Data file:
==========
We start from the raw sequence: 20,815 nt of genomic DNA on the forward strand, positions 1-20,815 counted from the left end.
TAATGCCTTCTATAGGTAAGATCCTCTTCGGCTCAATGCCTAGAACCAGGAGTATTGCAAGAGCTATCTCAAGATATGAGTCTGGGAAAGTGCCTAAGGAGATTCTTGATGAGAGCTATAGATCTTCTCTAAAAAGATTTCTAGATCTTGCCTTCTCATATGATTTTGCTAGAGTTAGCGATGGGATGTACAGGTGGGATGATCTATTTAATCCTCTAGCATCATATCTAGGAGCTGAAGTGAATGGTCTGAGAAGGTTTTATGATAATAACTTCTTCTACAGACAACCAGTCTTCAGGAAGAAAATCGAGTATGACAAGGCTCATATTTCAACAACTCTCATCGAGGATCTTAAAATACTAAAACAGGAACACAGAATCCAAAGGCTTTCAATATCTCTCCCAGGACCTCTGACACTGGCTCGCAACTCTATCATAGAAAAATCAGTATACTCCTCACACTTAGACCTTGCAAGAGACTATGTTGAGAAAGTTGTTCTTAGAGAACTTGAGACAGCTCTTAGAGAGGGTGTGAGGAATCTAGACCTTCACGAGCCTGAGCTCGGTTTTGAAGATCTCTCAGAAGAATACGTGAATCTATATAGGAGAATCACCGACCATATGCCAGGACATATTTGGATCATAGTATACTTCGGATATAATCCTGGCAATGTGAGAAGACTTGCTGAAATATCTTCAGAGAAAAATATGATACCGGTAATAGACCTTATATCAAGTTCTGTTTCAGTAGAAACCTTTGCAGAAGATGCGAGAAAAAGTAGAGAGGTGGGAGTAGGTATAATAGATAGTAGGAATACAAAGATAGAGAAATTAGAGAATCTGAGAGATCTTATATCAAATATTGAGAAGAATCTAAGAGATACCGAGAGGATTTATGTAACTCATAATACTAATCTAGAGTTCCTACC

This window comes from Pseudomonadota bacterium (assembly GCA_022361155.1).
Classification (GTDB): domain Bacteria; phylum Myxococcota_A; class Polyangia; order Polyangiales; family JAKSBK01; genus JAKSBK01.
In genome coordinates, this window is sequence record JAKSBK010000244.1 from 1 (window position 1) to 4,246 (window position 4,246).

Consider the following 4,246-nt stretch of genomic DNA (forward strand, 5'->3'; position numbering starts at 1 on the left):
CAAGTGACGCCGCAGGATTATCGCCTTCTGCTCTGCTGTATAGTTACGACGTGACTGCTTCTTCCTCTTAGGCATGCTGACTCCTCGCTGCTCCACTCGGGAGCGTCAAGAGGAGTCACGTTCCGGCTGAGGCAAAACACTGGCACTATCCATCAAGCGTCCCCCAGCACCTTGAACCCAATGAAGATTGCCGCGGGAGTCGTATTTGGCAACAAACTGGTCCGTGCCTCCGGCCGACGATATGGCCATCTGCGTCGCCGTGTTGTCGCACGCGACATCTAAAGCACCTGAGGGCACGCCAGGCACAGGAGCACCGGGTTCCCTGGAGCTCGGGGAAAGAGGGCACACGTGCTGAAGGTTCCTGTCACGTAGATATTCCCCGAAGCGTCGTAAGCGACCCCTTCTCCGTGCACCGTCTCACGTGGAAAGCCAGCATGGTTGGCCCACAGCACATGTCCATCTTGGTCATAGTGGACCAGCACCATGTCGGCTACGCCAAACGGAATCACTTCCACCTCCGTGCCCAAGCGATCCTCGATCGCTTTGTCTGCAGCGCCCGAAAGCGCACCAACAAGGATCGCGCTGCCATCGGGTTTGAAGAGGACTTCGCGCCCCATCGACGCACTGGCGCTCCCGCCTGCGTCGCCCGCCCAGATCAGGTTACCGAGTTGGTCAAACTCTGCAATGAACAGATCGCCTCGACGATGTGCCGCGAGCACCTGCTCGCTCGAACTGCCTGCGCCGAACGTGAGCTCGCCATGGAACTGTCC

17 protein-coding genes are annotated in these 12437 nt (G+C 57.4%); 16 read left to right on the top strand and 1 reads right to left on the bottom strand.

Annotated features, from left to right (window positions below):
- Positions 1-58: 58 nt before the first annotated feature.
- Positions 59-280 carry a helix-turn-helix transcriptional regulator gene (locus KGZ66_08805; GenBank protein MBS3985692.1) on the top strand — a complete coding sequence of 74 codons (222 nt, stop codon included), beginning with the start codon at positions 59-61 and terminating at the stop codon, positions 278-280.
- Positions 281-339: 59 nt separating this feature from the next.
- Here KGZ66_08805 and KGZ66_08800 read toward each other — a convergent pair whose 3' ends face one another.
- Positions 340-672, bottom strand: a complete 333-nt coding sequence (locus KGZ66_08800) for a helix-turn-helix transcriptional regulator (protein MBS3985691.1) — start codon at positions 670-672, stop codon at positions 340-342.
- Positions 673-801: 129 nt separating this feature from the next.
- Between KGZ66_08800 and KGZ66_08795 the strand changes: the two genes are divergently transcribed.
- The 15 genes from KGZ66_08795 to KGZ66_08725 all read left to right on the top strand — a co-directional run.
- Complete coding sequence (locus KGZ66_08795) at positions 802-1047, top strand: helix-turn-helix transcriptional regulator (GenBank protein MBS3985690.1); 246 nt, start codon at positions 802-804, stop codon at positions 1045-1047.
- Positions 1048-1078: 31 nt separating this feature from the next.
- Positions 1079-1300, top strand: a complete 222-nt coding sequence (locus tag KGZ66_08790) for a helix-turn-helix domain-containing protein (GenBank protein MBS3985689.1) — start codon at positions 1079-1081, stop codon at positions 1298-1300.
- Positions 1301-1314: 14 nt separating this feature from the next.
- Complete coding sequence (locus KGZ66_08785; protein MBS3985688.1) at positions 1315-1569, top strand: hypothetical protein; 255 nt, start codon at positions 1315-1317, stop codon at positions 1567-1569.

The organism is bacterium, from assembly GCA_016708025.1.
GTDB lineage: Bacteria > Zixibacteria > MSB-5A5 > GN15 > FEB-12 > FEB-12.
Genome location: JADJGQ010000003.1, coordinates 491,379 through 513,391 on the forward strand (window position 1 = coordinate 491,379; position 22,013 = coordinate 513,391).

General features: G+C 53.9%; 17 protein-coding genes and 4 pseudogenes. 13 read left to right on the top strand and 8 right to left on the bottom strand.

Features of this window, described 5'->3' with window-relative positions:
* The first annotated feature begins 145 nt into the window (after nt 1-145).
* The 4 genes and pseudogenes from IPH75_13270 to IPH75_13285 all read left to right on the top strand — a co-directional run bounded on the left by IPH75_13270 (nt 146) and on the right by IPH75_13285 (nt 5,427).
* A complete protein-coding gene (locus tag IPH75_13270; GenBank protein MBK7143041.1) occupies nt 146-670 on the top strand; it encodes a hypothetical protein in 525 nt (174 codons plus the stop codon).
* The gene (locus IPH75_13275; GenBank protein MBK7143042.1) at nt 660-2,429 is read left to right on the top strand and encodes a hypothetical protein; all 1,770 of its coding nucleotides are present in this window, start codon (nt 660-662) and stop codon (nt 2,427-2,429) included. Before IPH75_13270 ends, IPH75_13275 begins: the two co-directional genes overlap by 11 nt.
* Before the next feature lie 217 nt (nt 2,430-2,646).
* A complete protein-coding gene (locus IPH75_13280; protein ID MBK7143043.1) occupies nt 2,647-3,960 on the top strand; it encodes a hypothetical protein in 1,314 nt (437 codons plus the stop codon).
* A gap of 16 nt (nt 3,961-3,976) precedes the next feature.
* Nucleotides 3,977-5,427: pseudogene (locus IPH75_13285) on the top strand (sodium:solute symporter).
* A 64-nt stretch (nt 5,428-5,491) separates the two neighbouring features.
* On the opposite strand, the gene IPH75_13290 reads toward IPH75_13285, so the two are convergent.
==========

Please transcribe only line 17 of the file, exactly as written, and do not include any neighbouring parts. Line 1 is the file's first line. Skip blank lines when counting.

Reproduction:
- The 15 genes from KGZ66_08795 to KGZ66_08725 all read left to right on the top strand — a co-directional run.